What is noise rock’s game? We enjoy music in a personal shorthand that helps us understand what we’re hearing: black metal’s manacles & misanthropy, post rock’s fuzz and sentencesassongtitles–noise rock though typically proves more elusive, escaping easy codification of its subject matter, T-shirt designs, and precise musical borders. Because of this, noise rock stalks uneasily around your neighbourhood like a mongrel, its form grafted with various limbs by those who’ve sought to play it. Because of this, noise rock is exciting.

Oklahoma City's Chat Pile are almost certainly a noise rock band, yet on their debut album God's Country, noise rock is the starting point, not the finish line. Its nine songs break down grunge, '90s alternative rock, and nu-metal into a bubbling, oil-slicked soup. Their version of noise rock is hyper-local, drawing inspiration from the contradictions and falsehoods observed in their surroundings; living among the skeletons of the American Rust Belt's gutted industries, and the accumulated piles of hazardous waste from which the band take their name.



It's the marriage of these two tenets, form and context, that make God's Country a special record. Lead single “Slaughterhouse” in turn whimpers and chokes over a downtuned pulse and piston-precise drumming, containing lyrics that are part sermon and part instruction on how to efficiently and dispassionately end a life. When it’s over, you can smell the grease on your palms. Elsewhere on mid-album keystone “Anywhere,” Raygun Busch's rolling vocal embodies both Steve Albini at his most sneering, and a travelling salesman accosting the listener with rambling tales of romantic failures at the bar where you’d planned to have a quiet beer & leave, all while spinning a story of spontaneous murder in visceral and panicked detail.

For all you’ve probably never seen Chat Pile play a show, their record arrives both via taste-making heavy music but don’t call it metal label The Flenser, and under the intense expectations of an online following that have picked apart the band's first two EPs for both social commentary and meme fodder. The cool thing is that as far as the naked eye can see, both the seriousness and the goofiness are genuine: the band are still tie-dyeing random handfuls of shirts to sell on Bandcamp, and posting endless variations of grimace_smoking_weed.jpeg on social media. They've seemingly mastered the contemporary art of making confrontational, ugly music without having to pretend to be in a melodramatically terrible mood every single day. They've been shrewd in the run up to the album, releasing a split with Portrayal Of Guilt in a severe case of a tour waiting to happen, and it worked: their record release shows are selling out as quickly as the shirts.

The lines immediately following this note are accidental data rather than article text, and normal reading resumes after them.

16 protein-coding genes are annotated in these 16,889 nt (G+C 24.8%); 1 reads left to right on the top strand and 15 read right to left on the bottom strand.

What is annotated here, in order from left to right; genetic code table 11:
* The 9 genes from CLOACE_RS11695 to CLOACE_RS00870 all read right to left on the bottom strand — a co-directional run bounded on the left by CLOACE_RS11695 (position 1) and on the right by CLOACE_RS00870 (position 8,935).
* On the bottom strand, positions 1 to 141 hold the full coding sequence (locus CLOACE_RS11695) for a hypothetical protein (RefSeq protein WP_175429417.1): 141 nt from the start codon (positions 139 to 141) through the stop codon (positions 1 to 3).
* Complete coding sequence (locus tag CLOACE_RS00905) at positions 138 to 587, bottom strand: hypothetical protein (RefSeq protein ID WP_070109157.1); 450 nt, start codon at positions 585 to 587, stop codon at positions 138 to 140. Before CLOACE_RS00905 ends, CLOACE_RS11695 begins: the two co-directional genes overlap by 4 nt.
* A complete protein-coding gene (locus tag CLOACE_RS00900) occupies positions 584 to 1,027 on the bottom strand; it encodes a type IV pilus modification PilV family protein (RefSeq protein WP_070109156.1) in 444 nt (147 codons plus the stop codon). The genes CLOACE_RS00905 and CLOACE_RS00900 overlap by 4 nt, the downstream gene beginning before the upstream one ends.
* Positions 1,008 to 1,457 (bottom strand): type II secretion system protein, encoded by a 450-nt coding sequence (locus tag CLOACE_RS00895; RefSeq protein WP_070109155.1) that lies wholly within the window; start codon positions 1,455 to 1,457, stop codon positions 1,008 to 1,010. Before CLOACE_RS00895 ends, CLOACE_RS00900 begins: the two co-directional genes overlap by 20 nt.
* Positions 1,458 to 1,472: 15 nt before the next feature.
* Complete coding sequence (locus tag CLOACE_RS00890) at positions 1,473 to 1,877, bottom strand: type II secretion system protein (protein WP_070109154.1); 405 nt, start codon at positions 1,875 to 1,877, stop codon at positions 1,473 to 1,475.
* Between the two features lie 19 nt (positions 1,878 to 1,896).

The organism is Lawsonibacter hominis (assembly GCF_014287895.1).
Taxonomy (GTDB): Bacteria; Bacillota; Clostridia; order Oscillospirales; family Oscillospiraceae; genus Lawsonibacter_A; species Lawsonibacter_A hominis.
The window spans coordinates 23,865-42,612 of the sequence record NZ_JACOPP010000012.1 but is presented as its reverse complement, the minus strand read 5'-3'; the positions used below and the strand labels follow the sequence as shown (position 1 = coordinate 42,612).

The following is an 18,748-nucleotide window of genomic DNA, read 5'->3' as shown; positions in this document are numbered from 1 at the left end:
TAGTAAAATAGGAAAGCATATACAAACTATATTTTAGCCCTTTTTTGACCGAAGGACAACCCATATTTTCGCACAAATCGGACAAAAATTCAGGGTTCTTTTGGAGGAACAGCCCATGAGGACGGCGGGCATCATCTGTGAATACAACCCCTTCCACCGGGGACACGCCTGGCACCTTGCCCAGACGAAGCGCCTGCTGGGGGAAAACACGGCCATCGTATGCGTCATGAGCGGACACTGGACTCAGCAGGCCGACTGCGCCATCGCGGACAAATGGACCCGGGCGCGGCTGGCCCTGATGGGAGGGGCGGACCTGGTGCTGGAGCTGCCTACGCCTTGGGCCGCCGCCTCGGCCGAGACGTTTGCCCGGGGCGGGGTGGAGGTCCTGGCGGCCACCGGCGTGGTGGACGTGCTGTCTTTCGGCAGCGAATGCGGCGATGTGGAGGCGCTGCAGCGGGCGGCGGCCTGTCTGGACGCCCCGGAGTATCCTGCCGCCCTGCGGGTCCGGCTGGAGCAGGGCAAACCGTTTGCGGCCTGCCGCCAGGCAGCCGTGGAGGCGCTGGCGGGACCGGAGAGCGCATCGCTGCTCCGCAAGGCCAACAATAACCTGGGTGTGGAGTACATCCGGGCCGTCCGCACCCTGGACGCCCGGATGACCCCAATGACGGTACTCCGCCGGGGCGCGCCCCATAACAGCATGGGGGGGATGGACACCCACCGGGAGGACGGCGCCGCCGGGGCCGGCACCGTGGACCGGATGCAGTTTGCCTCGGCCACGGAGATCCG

What Chat Pile tap into is a relatable, tar pit gloom. In their account of the present we’ve realised we’re sinking past the point of being able to pull our arms free, to offer meaningful resistance, to have utility, and yet no matter how inhuman these songs can sound there is warmth here. Chat Pile are not celebrating the end as per rote aggressive music nihilism, they’re fucking gutted to be living through it, and that desperation proves an emotional hook that makes it easy to commit these songs to your heart. If you live outside of North America you may need to look up exactly what a Sirloin Stockade is, but hearing it roared despondently over and over during the chorus of "The Mask," in the context of narrative the band creates over the course of the album - your best guess won’t be far from the truth. This philosophy extends to God's Country's artwork, in line with the band's prior releases, there's a sense of the deliberate rejection of desaturated forests and other fantastical elements. Instead, we have the suggestion that the real world is more multifaceted and complex and is presented as such here in the freeways and industrial complexes that are pushed to the fore; simultaneously antiquated, redundant and strangely beautiful.

Noise rock offers a broad palette of sounds and textures to play with and Chat Pile are able to harness this not only to the benefit of individual songs but in the storyline and sequencing of the album, pirouetting through bleached out anthems ("Pamela," "Anywhere") sweaty aggression ("Tropical Beaches inc.," "Wicked Puppet Dance") and exactly one pause for breath ("I Don’t Care If I Burn") which, in the context of the song that follows could not have been better placed–can album reviews be considered to have spoilers? Perhaps not, but either way, it’s best to discover that last track for yourself. Good luck with it.

Confrontational art sometimes seems a bizarre avenue to walk for the sake of passion or leisure, to wilfully invite unpleasantness upon a body and soul that in all likeliness has a day job, rising bills, racist relatives etc., but when we can see the creators clearly, when they articulate their voices as loudly as Chat Pile do on God's Country, our shared sense of sadness and the contemplation of whether we ever get to move on can give us welcome pause. Back at the chorus of “Anywhere”, Busch sings again and again: "It’s the sound of a fucking gun, it’s the sound of your world collapsing." Maybe he's right.

–Luke Jackson


God's Country releases today via The Flenser.

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